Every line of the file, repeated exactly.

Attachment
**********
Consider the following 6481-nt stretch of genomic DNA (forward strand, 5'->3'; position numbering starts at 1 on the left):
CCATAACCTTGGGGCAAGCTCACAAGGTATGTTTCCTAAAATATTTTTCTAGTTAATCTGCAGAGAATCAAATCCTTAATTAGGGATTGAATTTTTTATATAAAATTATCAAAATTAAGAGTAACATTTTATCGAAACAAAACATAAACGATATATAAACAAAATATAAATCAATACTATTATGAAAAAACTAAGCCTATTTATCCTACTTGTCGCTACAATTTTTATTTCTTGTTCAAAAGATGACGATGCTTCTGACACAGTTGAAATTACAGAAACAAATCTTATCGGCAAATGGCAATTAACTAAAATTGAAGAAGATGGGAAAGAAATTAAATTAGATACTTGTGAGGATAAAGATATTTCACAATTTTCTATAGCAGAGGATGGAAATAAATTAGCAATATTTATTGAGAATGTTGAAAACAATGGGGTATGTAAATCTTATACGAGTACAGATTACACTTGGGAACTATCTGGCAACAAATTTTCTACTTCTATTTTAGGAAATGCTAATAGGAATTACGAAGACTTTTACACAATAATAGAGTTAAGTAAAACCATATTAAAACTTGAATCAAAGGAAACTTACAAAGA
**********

Consider the following 6481-nt stretch of genomic DNA (forward strand, 5'->3'; position numbering starts at 1 on the left):
CCATAACCTTGGGGCAAGCTCACAAGGTATGTTTCCTAAAATATTTTTCTAGTTAATCTGCAGAGAATCAAATCCTTAATTAGGGATTGAATTTTTTATATAAAATTATCAAAATTAAGAGTAACATTTTATCGAAACAAAACATAAACGATATATAAACAAAATATAAATCAATACTATTATGAAAAAACTAAGCCTATTTATCCTACTTGTCGCTACAATTTTTATTTCTTGTTCAAAAGATGACGATGCTTCTGACACAGTTGAAATTACAGAAACAAATCTTATCGGCAAATGGCAATTAACTAAAATTGAAGAAGATGGGAAAGAAATTAAATTAGATACTTGTGAGGATAAAGATATTTCACAATTTTCTATAGCAGAGGATGGAAATAAATTAGCAATATTTATTGAGAATGTTGAAAACAATGGGGTATGTAAATCTTATACGAGTACAGATTACACTTGGGAACTATCTGGCAACAAATTTTCTACTTCTATTTTAGGAAATGCTAATAGGAATTACGAAGACTTTTACACAATAATAGAGTTAAGTAAAACCATATTAAAACTTGAATCAAAGGAAACTTACAAAGA